Tuesday, May 02, 2006

nobody... no body

I had so many selfish reasons for entering the convent. I wasn't aware (at the time) they were selfish, but am discovering it now. For one, I was sure I needed structure in my prayer life. I could not pray the daily office by myself once, let alone four times a day; my internal discipline was nonexistent. I had plenty of quiet already. I had friends and faith and beauty. Why did I think those were not enough? Or at least not what I needed? They just weren't. I needed a new way to express what God intended me to be, or so I told myself. I needed a better venue and the community looked like a fit.

I have since learned that people often visit several communities before deciding to submit an application. It never occurred to me. I never even checked out other orders. I had been welcomed here, why would I shop around? And there was that belief that God had pointed me toward this community anyway. I had taken writing classes with Madeleine L'Engle here. I had been offered (and accepted) a one-woman art exhibition. I was drawn to the wild and whacky earthiness some of the younger sisters exhibited. The older sisters scared me a little... so stern. In living among them, that's been turned upside down. The older sisters are living examples of compassionate humility. They have their priorities in vertical alignment with God. All else is secondary. And as they have aged right before my eyes, I've been given glimpses of their wry humor and gracious acceptance of this difficult transition. The younger sisters (like me) are still getting their acts together, and that's been a necessary disillusionment. I would not have traded this experience for the world.

Another thing that's been turned upside down is my reliance on the daily office (or in monastic parlance the Divine Office.) The only thing divine about it is the community of other sisters. Jesus said: "when two or three are gathered together in my name, I will be present." Sometimes it is only two or three of us, as we struggle with the language of war, of exclusively masculine divinity. The liturgy does not always feed us spiritually, and so we struggle. The ancient music, the chanting, is haunting and beautiful... but is it enough? Cross that with psalms that insist upon heaping high the corpses and it gets confusing, annoying, distracting.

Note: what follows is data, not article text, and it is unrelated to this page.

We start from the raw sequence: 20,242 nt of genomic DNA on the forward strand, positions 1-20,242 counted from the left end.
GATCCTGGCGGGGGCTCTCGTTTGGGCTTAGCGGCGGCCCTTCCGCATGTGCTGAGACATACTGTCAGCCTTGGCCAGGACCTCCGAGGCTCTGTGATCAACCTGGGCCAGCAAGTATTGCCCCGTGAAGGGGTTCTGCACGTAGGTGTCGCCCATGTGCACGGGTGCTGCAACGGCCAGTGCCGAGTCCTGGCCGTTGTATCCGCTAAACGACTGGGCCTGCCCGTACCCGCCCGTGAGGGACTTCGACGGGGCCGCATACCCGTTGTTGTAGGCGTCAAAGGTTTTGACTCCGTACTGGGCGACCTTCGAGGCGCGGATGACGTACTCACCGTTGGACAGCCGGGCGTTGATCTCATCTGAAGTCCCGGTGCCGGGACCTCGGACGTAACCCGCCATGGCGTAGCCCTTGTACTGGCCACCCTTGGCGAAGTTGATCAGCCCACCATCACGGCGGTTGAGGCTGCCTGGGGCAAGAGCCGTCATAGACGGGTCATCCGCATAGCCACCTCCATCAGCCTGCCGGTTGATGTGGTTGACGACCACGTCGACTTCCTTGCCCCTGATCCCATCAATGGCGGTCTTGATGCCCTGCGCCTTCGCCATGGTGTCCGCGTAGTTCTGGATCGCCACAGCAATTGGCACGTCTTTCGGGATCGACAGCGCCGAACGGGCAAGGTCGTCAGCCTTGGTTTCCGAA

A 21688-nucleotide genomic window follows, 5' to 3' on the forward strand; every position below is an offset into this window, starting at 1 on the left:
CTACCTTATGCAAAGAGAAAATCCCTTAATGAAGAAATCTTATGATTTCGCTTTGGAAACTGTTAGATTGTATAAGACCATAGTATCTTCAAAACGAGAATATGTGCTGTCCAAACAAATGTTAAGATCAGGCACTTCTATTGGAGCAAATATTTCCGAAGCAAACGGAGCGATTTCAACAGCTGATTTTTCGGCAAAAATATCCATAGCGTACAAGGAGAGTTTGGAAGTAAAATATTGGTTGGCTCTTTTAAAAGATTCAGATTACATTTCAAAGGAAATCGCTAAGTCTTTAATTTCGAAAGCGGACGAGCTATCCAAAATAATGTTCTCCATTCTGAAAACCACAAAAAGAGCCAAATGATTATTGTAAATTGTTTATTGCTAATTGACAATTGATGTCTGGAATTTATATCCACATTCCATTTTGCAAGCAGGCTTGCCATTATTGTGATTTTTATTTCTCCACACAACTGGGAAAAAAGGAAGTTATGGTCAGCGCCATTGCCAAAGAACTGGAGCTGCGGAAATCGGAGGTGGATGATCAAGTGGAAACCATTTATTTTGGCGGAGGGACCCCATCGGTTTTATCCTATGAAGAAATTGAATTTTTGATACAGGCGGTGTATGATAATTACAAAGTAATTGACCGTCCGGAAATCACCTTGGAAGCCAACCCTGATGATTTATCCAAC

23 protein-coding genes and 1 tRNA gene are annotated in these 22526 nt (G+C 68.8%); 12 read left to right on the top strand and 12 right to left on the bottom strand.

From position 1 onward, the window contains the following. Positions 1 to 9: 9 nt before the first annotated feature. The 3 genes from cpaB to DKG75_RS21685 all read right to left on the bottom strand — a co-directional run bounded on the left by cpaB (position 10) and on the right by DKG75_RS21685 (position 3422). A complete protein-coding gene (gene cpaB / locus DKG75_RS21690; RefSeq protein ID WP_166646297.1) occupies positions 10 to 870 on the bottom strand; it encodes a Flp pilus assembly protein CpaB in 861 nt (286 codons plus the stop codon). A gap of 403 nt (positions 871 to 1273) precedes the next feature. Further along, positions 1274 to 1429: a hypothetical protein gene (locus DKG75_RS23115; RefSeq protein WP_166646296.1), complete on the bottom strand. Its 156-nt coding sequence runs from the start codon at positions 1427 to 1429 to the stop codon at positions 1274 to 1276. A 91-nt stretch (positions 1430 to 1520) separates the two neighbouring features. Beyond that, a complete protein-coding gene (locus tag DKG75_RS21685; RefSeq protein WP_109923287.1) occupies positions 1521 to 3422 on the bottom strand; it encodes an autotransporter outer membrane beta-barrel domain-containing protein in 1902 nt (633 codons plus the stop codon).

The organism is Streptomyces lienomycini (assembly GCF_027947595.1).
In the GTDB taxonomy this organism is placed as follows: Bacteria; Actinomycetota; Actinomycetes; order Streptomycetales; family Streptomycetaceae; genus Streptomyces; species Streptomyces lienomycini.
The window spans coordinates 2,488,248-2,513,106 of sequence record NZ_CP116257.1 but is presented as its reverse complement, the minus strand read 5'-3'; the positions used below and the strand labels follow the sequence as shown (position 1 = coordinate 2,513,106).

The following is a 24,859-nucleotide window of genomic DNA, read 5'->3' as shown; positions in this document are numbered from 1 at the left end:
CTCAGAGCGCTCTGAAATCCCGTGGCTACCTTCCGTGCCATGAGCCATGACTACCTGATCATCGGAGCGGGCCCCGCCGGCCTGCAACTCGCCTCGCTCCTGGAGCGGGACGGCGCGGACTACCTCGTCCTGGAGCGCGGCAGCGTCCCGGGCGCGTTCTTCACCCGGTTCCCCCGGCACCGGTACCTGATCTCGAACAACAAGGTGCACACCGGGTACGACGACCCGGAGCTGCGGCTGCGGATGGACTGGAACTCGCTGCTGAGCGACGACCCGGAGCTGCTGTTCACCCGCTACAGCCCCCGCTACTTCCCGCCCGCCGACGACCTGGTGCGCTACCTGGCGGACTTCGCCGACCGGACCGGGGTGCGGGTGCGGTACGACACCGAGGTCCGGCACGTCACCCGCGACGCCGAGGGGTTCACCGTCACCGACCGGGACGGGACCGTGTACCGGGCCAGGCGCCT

So it's beginning to come down to the simplest formula of all: that the Christian life to be lived, understood, worked... has to be in some community. It's where the rubber meets the road. The body of Christ is nobody when it's only a body of one.


kpjara said...

Powerful post!

The "Body" requiring community became crystal clear to me when the "God and Me" show was a bit too comfortable. The community can be overwhelming but it's definitely what God desires and what Jesus taught.

What a journey you've had and continue to have.

Pilot Mom said...

Thank you so much, Claire Joy, for opening up and posting about yourself. It has really helped me to see you in a far different light.

I understand what you mean about community but it does bring me comfort to know that if I was the only person on the face of the earth, He would still have died for me.

Thank you again, I am seeing more and more of you! Blessings....

Anonymous said...

I sometimes read your blog and wonder at who this person is.. Certainly not the woman who raised me (I mean I am a complete f%*&-up) and I don't blame that on anyone at all. But its not who I know. As you write about Grammie, I wonder who you are. I certainly never picked up on any of the emotions you were dealing with, not that I was around as it were. I find myself tearing up(literally) cause I wonder how much I miss you, and how much I actually missed as I wandered off into my own little areas. Ah well. I can't write anymore since I am unable to properly convey how I feel. You are a wonder to me always, and I love you so much. Love Me.. (no the one who has his shit togethter)

Claire Joy said...

No, the woman who raised you was in many ways a complete f%£-up herself. But... just like you, she was doing the best she could with what she had to work with. The woman who writes these blogs is sixty years old. (Wisdom sometimes comes with aging.) I love you... all of you... down to the last DNA molecule.

HeyJules said...

"The body of Christ is nobody when it's only a body of one.:

This was the hardest thing I've ever had to learn. Why do I need church? Why CAN'T I just love and discover God on my own?

Now that I'm in church and involved in lots of different parts of it I see why. They constantly inspire me to see Him more clearly and to live my life more in line with his teachings.

It's that way at the bookclub, too. You all push me to see things I never would have and to challenge my thinking about God and how my life fits into His plan in so many ways. It's been a wonderful experience for me and I hope it has for you, as well.